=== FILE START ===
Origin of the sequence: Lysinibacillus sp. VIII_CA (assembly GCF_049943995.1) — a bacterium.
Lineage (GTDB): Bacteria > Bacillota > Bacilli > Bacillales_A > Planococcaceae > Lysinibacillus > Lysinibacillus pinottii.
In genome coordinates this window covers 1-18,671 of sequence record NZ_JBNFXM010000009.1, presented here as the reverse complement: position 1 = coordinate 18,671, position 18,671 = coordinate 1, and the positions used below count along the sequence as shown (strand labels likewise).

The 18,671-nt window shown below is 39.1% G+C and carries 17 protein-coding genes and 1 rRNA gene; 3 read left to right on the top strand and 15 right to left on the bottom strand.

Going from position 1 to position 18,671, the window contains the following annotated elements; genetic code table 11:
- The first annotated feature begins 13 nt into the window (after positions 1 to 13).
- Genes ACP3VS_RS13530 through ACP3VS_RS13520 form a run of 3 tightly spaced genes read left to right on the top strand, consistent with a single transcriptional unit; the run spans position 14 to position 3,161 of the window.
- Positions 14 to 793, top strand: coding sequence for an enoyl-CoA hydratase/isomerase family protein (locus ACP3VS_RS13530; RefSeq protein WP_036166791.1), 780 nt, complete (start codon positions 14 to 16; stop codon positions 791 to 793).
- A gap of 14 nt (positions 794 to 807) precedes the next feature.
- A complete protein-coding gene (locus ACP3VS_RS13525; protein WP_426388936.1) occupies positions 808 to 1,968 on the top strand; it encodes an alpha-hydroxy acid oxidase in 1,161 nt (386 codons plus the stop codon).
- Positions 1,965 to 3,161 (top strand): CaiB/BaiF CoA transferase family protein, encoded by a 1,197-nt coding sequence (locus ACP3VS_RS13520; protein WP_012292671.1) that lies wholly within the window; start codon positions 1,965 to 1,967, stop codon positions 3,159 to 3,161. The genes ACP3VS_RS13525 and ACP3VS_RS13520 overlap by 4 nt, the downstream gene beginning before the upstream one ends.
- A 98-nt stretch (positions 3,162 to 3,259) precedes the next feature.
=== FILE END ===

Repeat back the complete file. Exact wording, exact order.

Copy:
Origin of the sequence: Lysinibacillus sp. VIII_CA (assembly GCF_049943995.1) — a bacterium.
Lineage (GTDB): Bacteria > Bacillota > Bacilli > Bacillales_A > Planococcaceae > Lysinibacillus > Lysinibacillus pinottii.
In genome coordinates this window covers 1-18,671 of sequence record NZ_JBNFXM010000009.1, presented here as the reverse complement: position 1 = coordinate 18,671, position 18,671 = coordinate 1, and the positions used below count along the sequence as shown (strand labels likewise).

The 18,671-nt window shown below is 39.1% G+C and carries 17 protein-coding genes and 1 rRNA gene; 3 read left to right on the top strand and 15 right to left on the bottom strand.

Going from position 1 to position 18,671, the window contains the following annotated elements; genetic code table 11:
- The first annotated feature begins 13 nt into the window (after positions 1 to 13).
- Genes ACP3VS_RS13530 through ACP3VS_RS13520 form a run of 3 tightly spaced genes read left to right on the top strand, consistent with a single transcriptional unit; the run spans position 14 to position 3,161 of the window.
- Positions 14 to 793, top strand: coding sequence for an enoyl-CoA hydratase/isomerase family protein (locus ACP3VS_RS13530; RefSeq protein WP_036166791.1), 780 nt, complete (start codon positions 14 to 16; stop codon positions 791 to 793).
- A gap of 14 nt (positions 794 to 807) precedes the next feature.
- A complete protein-coding gene (locus ACP3VS_RS13525; protein WP_426388936.1) occupies positions 808 to 1,968 on the top strand; it encodes an alpha-hydroxy acid oxidase in 1,161 nt (386 codons plus the stop codon).
- Positions 1,965 to 3,161 (top strand): CaiB/BaiF CoA transferase family protein, encoded by a 1,197-nt coding sequence (locus ACP3VS_RS13520; protein WP_012292671.1) that lies wholly within the window; start codon positions 1,965 to 1,967, stop codon positions 3,159 to 3,161. The genes ACP3VS_RS13525 and ACP3VS_RS13520 overlap by 4 nt, the downstream gene beginning before the upstream one ends.
- A 98-nt stretch (positions 3,162 to 3,259) precedes the next feature.